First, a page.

Joshunda:

As if I needed another piece of advice from a comedian…

Originally posted on News One:

Kevin HartIt seems as if comedian Kevin Hart is taking a page from mentor Steve Harvey‘s play book and offering unsolicited advice to Black women.

SEE ALSO:Gumbel: I Was Embarrassed by Today ‘Co-Host’ Palin

In a new cartoon, titled, “Being a ‘Strong Black Woman’ Does Not Mean Having An Attitude,” Hart depicts three Black women, one looking as if she just got off work from the strip club, one dressed as if she’s wearing her 7-year-old daughter’s shirt (belly bulge poking out and all), and the other one scowling as if she will cut you if you approach her. In short, the stereotypical depictions of Black women that poison the media. Ignoring the innocent greeting of a well-dressed, well-meaning brother, they dismiss him as a weak, geeky “n**ga.”

The second part of the cartoon shows the same Black man with his arm around a modestly dressed, smiling white or…

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We could easily be made to believe that nothing happened, and yet we have changed, as a house that a guest has entered changes.

We can’t say who has come, perhaps we will never know, but many signs indicate that the future enters us in this way in order to be transformed in us, long before it happens.

And that is why it is so important to be solitary and attentive when one is sad: because the seemingly uneventful and motionless moment when our future steps into us is so much closer to life than that other loud and accidental point of time when it happens to us as if from outside.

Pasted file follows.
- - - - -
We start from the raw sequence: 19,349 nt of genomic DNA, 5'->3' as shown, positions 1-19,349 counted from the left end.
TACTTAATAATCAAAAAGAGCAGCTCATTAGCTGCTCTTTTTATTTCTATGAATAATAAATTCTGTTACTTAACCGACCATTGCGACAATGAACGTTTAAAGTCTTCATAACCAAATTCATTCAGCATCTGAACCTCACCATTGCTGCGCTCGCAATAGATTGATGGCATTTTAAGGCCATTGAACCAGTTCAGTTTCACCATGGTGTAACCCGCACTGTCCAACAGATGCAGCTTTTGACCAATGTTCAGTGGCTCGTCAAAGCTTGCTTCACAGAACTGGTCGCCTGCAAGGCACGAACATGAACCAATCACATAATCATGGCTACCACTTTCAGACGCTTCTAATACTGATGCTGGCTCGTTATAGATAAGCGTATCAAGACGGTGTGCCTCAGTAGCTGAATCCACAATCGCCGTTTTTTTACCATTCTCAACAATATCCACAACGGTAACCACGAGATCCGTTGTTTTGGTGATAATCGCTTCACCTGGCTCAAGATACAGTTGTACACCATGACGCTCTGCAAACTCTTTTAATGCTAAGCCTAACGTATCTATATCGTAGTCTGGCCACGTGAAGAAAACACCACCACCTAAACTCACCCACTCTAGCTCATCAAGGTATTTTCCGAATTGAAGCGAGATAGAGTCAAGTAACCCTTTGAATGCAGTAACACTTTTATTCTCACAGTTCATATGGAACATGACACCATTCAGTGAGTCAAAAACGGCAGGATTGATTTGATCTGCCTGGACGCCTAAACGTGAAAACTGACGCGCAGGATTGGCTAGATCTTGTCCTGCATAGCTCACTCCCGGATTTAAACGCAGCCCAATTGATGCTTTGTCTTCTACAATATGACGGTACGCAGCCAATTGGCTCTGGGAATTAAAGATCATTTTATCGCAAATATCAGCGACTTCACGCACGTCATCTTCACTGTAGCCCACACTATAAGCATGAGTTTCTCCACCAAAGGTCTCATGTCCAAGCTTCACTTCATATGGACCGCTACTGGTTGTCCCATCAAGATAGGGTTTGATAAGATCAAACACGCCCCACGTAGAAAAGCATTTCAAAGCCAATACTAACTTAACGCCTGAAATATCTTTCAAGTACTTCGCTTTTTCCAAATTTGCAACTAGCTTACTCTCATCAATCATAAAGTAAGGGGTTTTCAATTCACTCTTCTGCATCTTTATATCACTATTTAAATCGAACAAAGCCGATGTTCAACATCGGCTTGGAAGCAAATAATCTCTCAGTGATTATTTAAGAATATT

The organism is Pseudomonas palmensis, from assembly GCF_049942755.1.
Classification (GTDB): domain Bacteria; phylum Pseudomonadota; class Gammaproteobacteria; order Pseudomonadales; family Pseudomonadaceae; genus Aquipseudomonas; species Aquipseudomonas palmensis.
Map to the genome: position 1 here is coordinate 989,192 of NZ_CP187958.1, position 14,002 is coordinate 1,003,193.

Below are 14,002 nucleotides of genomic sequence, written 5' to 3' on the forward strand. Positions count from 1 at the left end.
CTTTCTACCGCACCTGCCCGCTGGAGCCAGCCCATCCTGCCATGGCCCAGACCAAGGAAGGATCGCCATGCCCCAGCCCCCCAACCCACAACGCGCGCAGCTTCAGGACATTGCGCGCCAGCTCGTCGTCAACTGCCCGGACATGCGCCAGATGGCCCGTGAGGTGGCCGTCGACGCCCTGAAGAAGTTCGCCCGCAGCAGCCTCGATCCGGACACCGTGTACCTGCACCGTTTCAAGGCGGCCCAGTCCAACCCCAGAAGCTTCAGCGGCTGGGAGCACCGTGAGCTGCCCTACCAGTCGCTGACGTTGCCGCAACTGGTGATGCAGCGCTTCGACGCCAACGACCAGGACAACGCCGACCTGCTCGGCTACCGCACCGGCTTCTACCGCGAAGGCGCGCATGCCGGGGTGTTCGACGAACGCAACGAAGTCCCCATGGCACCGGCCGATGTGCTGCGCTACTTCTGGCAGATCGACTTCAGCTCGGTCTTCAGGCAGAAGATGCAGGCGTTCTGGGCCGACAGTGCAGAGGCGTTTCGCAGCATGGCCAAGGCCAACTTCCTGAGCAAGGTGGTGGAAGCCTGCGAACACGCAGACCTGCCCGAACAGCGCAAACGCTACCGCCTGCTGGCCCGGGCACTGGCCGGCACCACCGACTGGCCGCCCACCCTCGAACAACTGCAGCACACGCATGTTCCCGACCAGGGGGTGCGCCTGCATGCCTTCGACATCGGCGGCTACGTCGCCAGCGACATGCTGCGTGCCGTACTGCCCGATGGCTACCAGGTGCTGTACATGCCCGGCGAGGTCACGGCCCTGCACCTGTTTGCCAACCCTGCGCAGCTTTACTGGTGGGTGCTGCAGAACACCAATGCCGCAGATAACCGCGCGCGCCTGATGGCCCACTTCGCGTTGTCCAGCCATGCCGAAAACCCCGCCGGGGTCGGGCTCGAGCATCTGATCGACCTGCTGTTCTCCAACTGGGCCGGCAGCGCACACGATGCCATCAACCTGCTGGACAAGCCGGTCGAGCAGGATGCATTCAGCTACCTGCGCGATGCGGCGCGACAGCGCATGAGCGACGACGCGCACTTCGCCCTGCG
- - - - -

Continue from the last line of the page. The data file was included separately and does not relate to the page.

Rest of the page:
The quieter we are, the more patient and open we are in our sadnesses, the more deeply and serenely the new presence can enter us, and the more we can make it our own, the more it becomes our fate; and later on, when it “happens” (that is, steps forth out of us to other people), we will feel related and close to it in our innermost being.

~ Rainer Maria Rilke on Sadness & Solitude from the beauty we love

The New Yorker: Why Are So Many Americans Single?

In 1950, four million people in this country lived alone. These days, there are almost eight times as many, thirty-one million. Americans are getting married later than ever (the average age of first marriage for men is twenty-eight), and bailing on domestic life with alacrity (half of modern unions are expected to end in divorce). Today, more than fifty per cent of U.S. residents are single, nearly a third of all households have just one resident, and five million adults younger than thirty-five live alone. This may or may not prove a useful thing to know on certain Saturday nights.

This is fantastic. I thought it was very insightful.

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